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NRL News
Page 3
February/March 2010
Volume 37
Issue 2-3

PRIMARY THOUGHTS
By Wanda Franz, Ph.D.


Politically, we live in interesting times. The depression that afflicted so many of us after the pro-abortionists' victory in the 2008 election is lifting. With the primary elections coming up, we see the possibility of pro-life gains. But before we become too euphoric we need to look realistically at politics and elections.

Increasing the numbers of pro-life voters. Politicians may sometimes not understand what they are voting for, but what they do understand is political power. They generally know how to count, especially the successful ones. The prospect of a large number of pro-life voters electing you to office or sending you home in defeat does clarify a politician's mind.

We shouldn't be too cynical about politicians looking at pro-life voters this way. First of all, we need their votes to pass pro-life legislation.

Second, for many practical-minded people the persuasiveness of an idea depends to a large degree on how many people are attracted to that idea. That means that the public clout of pro-lifers at election time goes beyond electing pro-life candidates: it means the affirmation and legitimization of pro-life principles in the eyes of the fence-sitters, the "independents," and the "middle-of-the-road" types. Electing pro-life majorities and taking control of the public agenda has the effect of moving more people into our column. For the right-to-life movement, the obvious lesson is that we must recruit as many pro-lifers as possible for participation in public life. For a start direct your friends and acquaintances to www.nrlc.org and www.stoptheabortionagenda.com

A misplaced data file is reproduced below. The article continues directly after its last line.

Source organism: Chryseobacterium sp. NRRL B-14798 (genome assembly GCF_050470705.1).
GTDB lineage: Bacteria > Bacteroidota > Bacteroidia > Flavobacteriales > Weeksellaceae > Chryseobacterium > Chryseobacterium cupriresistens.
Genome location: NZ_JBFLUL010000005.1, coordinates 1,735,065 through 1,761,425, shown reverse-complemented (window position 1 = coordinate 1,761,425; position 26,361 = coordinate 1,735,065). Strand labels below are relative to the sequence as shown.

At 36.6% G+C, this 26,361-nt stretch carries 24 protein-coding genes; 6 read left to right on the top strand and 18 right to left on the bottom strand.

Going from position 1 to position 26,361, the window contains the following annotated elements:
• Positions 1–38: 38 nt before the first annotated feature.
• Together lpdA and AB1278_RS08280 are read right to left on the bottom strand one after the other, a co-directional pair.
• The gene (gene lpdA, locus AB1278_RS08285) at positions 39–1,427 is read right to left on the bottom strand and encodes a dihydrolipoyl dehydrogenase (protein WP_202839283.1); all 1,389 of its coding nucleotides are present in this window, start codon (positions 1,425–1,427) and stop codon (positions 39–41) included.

Elections have consequences. Just recall how Bill Clinton wrecked the pro-life policies of his presidential predecessors, how he gave us judges such as Supreme Court Justice Ruth Bader Ginsburg, how he unleashed the abortion drug RU-486 on this country, how he pushed the pro-abortion agenda at the UN, and how he wanted to make abortion a routine procedure within a federally mandated healthcare system.

And just observe how Barack Obama, the most pro-abortion president yet, is following in Clinton's footsteps: weakening the conscience protection for pro-life medical personnel, pushing for mainstreaming abortion in a new health care regime, appointing numerous pro-abortion functionaries throughout his administration, and so on.

Also, remember how the Democratic pro-abortion leadership in the Senate is absolutely opposed to appointing constitution-oriented judges to the federal bench.

Finally, recall the long recount in the U.S. Senate election in Minnesota in 2008. A few disputed (and questionable) votes gave the pro-abortion Democratic leadership a filibuster-proof 60-seat majority (since lost, thanks to the voters in Massachusetts).

Thus your vote matters.

There are no ideal candidates for political office--or, at best, very few of them. Anyone who thinks that one day there will be a majority of saints running Capitol Hill is foolish. And those who refuse to vote because the pro-life candidate is not "ideal" should look in the mirror. Most of the time, they may not see an "ideal" pro-life voter.